Test name: Craniosynostosis Panel - Next Generation Sequencing
Disorders Included in This Panel:
- FGFR-Related Craniosynostosis Disorders GeneReviews™
- Crouzon with acanthosis nigricans
- Muenke GeneReviews™
- FGFR2-related isolated coronal synostosis
- Achondroplasia GeneReviews™
- Hypochondroplasia GeneReviews™
- Thanatophoric Dysplasia GeneReviews™
- CATSHL (tall stature, hearing loss)
- Kallmann (Isolated Gonadotropin Releasing Hormone Deficiency) GeneReviews™
- Radioulnar synostosis
- Rhizomelic limb shortening
- Saethre-Chotzen GeneReviews™
- Facial features such as proptosis (bulging eyes), ptosis, widely spaced eyes, flattened midface, temporal bossing
- Syndactyly, clinodactyly, broad toes, broad thumbs
- Short stature or shortened long bones
- Palatal abnormalities (cleft or high palate)
- Bone fusions, especially carpal, tarsal, and radioulnar synostosis
- Developmental delay, hearing loss, or vision concerns in a person suspected to have craniosynostosis or skeletal dysplasia
- Next generation sequencing (NGS), or “Next Gen” as it is frequently called, is a technology that analyzes multiple genes at once. It is a cost-effective method of testing many potentially causative genes simultaneously rather than ordering separate Sanger sequencing one gene at a time.
- Next Gen is most helpful in cases where a patient has findings suspicious of multiple potential genetic causes, generally the result of either clinical ambiguity due to marked phenotypic overlap between various syndromes or numerous genetic causes for a single disorder.
- Our systematic data analysis references the most current versions of primary genomic databases, which translates to better mutation classification (e.g., benign vs. pathogenic).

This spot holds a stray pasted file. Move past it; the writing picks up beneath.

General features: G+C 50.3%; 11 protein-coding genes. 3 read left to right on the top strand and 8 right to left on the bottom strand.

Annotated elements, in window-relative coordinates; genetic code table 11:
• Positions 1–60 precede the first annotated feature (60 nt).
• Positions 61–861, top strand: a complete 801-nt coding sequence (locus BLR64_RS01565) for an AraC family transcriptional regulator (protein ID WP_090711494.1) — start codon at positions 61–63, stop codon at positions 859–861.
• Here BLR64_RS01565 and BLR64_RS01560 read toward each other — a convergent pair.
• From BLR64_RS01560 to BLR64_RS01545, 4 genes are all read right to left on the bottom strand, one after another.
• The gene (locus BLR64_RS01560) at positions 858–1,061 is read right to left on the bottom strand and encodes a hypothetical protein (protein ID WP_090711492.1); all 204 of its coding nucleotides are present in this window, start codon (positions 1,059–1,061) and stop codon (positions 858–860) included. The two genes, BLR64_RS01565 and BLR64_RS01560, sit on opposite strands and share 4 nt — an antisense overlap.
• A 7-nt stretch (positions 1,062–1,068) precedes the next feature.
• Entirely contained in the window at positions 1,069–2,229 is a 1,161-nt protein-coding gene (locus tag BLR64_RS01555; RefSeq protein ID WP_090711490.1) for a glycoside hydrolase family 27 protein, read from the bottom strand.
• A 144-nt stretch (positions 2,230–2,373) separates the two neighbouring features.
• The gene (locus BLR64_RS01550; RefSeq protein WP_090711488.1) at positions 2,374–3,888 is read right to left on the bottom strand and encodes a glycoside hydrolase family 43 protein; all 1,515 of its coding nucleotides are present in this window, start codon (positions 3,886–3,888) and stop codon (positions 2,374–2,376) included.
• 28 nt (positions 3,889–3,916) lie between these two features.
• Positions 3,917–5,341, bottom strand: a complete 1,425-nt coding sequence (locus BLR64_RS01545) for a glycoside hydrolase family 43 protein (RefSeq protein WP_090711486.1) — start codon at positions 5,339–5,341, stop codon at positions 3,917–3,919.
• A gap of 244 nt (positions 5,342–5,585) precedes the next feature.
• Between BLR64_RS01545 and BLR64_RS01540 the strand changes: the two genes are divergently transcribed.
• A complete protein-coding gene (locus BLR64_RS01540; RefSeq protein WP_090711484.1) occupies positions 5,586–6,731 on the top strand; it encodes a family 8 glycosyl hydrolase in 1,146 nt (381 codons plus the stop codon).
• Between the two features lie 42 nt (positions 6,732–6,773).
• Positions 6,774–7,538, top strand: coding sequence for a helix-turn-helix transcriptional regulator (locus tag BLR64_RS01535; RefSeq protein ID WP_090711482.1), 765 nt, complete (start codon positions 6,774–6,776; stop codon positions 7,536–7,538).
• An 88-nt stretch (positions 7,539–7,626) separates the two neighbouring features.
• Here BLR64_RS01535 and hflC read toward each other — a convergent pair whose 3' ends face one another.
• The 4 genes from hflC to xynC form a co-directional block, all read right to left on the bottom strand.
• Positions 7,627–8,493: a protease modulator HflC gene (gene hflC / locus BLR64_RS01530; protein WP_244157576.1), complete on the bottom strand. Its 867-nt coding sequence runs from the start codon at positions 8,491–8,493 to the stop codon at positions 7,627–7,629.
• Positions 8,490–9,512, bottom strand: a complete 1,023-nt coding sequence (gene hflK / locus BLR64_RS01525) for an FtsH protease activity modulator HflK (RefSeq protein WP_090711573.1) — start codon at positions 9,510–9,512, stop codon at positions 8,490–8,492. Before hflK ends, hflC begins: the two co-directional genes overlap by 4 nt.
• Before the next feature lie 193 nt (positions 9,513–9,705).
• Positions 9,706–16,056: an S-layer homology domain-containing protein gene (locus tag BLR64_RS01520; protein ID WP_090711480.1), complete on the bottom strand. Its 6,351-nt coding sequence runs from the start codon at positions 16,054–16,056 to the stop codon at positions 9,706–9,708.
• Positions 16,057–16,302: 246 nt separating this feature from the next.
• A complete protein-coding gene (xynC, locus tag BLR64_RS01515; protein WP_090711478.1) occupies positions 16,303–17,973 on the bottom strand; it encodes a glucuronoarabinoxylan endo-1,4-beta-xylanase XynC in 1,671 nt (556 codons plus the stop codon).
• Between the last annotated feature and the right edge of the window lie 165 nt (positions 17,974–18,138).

- Pathogenic changes are confirmed by traditional Sanger sequencing or by another appropriate testing method.
- Even after careful analysis, some variants cannot yet be classified as benign or pathogenic and, therefore, are variants of uncertain significance.
- Next Gen will identify sequence variation, but it will not identify large deletions or duplications. A complimentary test such as whole genome microarray analysis or gene-specific deletion/duplication analysis would be needed to identify genetic dosage abnormalities.
- Next Gen is NOT whole exome sequencing or whole genome sequencing. The test will only identify mutations in the genes included on the panel ordered.
- Chromosomal abnormalities, including microdeletions and microduplications, are found in at least 15% of children with craniosynostosis including some children with isolated or single-suture craniosynostosis*. High Density SNP Microarray can be ordered simultaneously or in a tiered fashion to assess for these copy number changes.
*Reference Source: ARTICLE: Genetic Causes of Craniosynostosis. Pediatrics 2010.
For questions regarding the usefulness of complementary testing for your patient, please call our laboratory at 402-559-5070 and ask to speak with a laboratory genetic counselor.
Specimen requirements: Test kits are available – please contact the laboratory
- Blood: One 3-5 ml EDTA (purple top) tube
CPT codes: 81404(x2)
Pricing: Contact the laboratory billing staff for current costs
Required forms: Postnatal Test Request Form
Turn-around time: 6-10 weeks
Step-by-step ordering instructions:
1) Access the postnatal test request form on the Human Genetics Laboratory website.
2) Complete the 2-page form. Under TEST SELECTION, mark the box next to the Next Generation Sequencing Craniosynostosis Panel.
3) Provide any clinical information that may be important for interpretation.
4) Obtain insurance pre-authorization when necessary; forms available.
5) Following HGL shipping & handling requirements, send completed test request form and specimen at room temperature within 24 hours of collection.